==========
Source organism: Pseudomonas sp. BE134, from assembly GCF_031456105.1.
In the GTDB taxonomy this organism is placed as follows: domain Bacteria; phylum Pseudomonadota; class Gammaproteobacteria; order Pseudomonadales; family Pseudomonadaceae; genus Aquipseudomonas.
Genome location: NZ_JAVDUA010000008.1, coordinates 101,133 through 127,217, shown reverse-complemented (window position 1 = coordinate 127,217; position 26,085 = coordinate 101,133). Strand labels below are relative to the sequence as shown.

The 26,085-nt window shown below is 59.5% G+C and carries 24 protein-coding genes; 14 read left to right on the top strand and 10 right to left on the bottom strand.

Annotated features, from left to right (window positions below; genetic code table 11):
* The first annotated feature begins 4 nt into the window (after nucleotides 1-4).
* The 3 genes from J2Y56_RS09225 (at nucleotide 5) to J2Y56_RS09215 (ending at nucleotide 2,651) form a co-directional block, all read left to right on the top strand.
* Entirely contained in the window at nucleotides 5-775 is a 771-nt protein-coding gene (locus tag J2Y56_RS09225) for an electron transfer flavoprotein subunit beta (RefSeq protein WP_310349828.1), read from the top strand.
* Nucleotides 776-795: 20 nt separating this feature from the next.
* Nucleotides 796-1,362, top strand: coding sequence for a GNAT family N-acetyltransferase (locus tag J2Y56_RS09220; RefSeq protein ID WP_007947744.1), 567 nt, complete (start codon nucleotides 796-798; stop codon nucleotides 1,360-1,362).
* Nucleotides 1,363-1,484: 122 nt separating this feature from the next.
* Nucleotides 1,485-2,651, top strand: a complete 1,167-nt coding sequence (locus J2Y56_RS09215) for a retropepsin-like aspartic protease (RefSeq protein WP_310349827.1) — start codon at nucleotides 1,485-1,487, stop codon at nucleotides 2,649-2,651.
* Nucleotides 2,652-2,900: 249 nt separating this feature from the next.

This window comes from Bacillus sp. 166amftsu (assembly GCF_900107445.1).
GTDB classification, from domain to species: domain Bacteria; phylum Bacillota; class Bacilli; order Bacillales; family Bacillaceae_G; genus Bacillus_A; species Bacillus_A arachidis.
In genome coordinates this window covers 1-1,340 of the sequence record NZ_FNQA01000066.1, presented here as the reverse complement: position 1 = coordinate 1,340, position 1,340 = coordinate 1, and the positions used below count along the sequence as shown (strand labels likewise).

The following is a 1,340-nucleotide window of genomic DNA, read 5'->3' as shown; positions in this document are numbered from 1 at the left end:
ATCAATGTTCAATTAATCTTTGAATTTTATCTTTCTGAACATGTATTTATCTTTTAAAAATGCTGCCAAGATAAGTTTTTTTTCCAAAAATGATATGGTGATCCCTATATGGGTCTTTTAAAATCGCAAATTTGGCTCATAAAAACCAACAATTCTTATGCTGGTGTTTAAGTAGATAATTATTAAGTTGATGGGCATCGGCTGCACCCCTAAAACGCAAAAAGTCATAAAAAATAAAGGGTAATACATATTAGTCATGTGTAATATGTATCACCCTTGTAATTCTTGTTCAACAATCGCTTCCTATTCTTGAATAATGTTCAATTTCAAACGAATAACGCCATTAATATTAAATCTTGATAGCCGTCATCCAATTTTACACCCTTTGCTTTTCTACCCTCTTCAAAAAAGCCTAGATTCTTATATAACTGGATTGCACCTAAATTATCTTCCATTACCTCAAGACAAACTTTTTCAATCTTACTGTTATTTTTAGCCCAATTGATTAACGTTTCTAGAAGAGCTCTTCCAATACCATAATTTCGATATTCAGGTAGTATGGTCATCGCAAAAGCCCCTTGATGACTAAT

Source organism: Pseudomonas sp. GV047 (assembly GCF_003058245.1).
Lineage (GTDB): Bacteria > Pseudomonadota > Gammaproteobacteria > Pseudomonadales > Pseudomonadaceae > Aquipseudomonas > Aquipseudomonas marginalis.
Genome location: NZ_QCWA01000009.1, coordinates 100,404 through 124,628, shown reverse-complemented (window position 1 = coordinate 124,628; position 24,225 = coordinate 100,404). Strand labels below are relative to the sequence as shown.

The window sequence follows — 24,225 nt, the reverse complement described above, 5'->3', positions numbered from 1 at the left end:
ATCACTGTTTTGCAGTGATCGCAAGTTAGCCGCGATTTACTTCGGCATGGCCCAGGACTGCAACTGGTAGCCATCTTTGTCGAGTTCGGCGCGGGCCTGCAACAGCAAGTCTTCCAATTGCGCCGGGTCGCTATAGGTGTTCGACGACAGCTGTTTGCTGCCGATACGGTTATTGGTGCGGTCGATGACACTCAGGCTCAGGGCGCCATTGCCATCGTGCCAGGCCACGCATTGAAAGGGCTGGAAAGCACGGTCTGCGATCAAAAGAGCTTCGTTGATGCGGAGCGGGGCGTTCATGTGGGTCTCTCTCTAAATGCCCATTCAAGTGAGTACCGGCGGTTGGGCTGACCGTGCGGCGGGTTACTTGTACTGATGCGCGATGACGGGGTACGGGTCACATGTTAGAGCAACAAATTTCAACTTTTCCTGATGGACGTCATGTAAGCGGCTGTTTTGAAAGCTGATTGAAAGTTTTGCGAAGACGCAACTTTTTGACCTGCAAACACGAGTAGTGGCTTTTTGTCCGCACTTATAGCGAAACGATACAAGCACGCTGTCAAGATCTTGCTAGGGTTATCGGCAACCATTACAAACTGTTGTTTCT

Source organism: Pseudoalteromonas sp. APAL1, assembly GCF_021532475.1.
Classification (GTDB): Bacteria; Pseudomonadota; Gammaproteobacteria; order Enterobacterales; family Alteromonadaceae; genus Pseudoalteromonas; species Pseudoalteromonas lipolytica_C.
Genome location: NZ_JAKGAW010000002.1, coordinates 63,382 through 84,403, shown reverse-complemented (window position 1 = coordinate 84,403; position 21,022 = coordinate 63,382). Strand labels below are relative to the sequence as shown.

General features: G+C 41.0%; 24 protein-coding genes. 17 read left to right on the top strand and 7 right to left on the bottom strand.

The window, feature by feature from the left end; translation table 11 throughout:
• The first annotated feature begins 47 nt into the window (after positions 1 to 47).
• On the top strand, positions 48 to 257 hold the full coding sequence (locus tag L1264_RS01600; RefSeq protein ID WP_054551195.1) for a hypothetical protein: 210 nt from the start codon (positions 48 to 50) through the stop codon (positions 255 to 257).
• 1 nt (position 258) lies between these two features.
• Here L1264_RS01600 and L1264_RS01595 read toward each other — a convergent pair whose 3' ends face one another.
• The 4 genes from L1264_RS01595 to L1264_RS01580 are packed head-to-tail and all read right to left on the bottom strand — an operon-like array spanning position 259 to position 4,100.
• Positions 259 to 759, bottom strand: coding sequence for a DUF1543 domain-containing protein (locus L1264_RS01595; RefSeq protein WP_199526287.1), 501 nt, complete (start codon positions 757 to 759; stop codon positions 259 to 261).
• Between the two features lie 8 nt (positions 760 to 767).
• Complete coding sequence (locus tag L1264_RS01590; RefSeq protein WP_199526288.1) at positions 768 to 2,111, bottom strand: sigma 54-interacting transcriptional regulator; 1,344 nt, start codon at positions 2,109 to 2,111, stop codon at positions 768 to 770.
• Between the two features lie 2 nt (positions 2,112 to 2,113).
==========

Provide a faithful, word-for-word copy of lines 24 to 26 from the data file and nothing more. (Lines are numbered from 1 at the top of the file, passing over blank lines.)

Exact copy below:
Source organism: Pseudoalteromonas sp. APAL1, assembly GCF_021532475.1.
Classification (GTDB): Bacteria; Pseudomonadota; Gammaproteobacteria; order Enterobacterales; family Alteromonadaceae; genus Pseudoalteromonas; species Pseudoalteromonas lipolytica_C.
Genome location: NZ_JAKGAW010000002.1, coordinates 63,382 through 84,403, shown reverse-complemented (window position 1 = coordinate 84,403; position 21,022 = coordinate 63,382). Strand labels below are relative to the sequence as shown.